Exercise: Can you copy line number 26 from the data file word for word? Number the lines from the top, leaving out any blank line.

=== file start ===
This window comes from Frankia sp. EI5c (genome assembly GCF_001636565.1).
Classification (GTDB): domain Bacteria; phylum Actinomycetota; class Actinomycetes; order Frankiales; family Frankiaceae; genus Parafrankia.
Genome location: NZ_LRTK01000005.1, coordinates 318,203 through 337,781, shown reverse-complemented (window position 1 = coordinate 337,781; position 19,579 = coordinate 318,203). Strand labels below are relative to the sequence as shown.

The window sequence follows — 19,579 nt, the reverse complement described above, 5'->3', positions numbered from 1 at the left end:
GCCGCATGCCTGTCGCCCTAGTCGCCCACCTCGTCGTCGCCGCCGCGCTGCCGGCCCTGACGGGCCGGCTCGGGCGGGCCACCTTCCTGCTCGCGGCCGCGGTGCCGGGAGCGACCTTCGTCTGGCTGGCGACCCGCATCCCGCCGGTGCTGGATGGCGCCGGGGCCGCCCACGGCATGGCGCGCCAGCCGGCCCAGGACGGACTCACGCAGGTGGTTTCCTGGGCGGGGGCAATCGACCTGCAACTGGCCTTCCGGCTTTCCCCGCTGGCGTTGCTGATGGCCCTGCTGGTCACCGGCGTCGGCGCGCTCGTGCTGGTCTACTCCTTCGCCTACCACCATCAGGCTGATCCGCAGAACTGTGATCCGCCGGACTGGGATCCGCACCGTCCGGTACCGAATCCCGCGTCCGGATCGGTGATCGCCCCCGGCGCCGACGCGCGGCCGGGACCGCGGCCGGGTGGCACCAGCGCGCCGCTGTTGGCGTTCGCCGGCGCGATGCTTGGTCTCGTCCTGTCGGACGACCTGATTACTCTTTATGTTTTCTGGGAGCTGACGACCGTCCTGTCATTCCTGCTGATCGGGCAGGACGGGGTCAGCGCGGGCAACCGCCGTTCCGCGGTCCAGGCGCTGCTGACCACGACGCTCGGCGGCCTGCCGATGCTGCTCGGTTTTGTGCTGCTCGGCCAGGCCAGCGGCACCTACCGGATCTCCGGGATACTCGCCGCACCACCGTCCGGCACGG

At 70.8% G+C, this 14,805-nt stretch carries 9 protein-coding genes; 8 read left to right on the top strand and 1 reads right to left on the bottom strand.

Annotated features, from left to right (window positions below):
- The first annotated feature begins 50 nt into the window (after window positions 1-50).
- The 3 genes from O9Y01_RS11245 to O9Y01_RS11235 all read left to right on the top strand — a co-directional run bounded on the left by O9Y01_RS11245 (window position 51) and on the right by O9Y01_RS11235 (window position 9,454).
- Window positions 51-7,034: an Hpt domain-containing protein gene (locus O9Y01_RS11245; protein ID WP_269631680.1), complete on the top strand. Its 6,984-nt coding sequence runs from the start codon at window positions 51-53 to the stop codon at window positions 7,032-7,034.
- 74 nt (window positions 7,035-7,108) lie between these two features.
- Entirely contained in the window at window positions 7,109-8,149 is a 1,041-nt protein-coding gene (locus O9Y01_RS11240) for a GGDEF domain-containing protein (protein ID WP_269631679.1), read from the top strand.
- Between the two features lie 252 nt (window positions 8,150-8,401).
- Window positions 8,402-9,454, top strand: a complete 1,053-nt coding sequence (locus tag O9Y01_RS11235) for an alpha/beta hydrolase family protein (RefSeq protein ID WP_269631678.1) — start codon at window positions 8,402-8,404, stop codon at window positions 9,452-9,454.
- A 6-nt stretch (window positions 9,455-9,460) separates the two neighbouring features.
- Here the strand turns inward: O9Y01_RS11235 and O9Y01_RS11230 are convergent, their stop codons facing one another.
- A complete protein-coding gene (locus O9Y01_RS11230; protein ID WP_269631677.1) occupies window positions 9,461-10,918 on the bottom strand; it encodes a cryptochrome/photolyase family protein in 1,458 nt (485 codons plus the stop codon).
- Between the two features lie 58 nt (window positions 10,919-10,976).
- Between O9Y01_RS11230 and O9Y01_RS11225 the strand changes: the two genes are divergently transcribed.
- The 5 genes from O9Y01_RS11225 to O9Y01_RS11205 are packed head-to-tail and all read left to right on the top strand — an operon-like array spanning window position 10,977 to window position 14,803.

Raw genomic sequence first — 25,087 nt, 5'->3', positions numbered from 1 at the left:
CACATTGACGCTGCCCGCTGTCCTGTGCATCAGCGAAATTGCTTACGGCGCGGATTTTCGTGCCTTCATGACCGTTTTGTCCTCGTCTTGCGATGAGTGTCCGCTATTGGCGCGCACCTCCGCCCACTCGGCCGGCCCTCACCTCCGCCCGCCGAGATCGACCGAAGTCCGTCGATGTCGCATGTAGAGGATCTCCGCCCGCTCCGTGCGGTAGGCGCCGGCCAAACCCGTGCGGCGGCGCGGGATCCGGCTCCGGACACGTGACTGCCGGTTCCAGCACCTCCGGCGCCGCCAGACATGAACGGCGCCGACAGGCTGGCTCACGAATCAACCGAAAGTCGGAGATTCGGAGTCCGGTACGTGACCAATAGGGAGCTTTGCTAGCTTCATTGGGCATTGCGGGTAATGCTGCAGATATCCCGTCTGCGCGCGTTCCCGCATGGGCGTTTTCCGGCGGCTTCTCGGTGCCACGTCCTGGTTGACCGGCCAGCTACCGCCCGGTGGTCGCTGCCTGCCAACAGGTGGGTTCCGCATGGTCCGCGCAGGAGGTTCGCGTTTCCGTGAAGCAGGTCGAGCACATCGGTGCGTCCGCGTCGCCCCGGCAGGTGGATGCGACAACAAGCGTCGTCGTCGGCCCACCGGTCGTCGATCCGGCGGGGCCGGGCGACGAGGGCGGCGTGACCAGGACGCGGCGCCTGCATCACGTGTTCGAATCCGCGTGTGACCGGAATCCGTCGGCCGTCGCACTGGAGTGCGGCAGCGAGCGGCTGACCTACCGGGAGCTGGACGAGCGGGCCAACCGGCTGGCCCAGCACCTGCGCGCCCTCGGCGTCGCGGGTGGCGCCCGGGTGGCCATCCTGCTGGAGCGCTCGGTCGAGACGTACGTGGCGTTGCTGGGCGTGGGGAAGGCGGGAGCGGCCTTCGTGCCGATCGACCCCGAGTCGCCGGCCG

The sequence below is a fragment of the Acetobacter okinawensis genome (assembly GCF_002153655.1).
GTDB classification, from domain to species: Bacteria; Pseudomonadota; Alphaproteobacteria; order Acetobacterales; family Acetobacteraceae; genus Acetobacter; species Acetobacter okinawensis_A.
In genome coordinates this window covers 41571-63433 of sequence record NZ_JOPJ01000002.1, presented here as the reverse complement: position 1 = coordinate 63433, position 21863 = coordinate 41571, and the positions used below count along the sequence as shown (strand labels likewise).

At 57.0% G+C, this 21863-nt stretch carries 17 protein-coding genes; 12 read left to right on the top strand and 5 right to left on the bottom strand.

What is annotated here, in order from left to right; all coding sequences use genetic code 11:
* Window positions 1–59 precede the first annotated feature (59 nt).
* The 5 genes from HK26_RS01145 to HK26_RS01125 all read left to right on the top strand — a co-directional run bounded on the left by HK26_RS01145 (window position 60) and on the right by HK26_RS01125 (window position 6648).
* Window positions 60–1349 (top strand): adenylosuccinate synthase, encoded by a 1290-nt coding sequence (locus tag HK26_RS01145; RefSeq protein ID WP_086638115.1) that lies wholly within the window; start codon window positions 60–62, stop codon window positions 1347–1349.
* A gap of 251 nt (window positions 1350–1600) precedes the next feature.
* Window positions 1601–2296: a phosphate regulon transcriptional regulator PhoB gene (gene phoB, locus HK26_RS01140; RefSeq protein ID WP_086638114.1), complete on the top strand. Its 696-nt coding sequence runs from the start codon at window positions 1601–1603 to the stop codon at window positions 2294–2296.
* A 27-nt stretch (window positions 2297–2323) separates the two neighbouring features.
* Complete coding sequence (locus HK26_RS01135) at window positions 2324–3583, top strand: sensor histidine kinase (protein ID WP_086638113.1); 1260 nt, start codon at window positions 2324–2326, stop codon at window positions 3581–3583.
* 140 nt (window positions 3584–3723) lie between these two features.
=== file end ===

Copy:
At 57.0% G+C, this 21863-nt stretch carries 17 protein-coding genes; 12 read left to right on the top strand and 5 right to left on the bottom strand.